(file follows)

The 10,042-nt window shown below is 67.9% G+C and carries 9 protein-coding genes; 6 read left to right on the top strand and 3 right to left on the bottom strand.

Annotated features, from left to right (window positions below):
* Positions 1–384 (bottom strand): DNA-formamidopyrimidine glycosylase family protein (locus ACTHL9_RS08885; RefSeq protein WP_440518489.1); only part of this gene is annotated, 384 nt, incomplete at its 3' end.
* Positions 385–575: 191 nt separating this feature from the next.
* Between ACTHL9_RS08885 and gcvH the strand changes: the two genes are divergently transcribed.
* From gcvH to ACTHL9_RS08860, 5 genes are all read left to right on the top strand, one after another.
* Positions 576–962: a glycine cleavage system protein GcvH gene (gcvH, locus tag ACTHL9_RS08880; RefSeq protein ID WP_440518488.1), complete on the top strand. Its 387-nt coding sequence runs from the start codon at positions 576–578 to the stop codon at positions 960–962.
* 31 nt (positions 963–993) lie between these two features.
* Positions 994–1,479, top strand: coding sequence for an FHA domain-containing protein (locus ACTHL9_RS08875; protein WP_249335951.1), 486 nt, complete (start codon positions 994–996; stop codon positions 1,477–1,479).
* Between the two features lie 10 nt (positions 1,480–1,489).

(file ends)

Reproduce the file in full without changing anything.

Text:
The 10,042-nt window shown below is 67.9% G+C and carries 9 protein-coding genes; 6 read left to right on the top strand and 3 right to left on the bottom strand.

Annotated features, from left to right (window positions below):
* Positions 1–384 (bottom strand): DNA-formamidopyrimidine glycosylase family protein (locus ACTHL9_RS08885; RefSeq protein WP_440518489.1); only part of this gene is annotated, 384 nt, incomplete at its 3' end.
* Positions 385–575: 191 nt separating this feature from the next.
* Between ACTHL9_RS08885 and gcvH the strand changes: the two genes are divergently transcribed.
* From gcvH to ACTHL9_RS08860, 5 genes are all read left to right on the top strand, one after another.
* Positions 576–962: a glycine cleavage system protein GcvH gene (gcvH, locus tag ACTHL9_RS08880; RefSeq protein ID WP_440518488.1), complete on the top strand. Its 387-nt coding sequence runs from the start codon at positions 576–578 to the stop codon at positions 960–962.
* 31 nt (positions 963–993) lie between these two features.
* Positions 994–1,479, top strand: coding sequence for an FHA domain-containing protein (locus ACTHL9_RS08875; protein WP_249335951.1), 486 nt, complete (start codon positions 994–996; stop codon positions 1,477–1,479).
* Between the two features lie 10 nt (positions 1,480–1,489).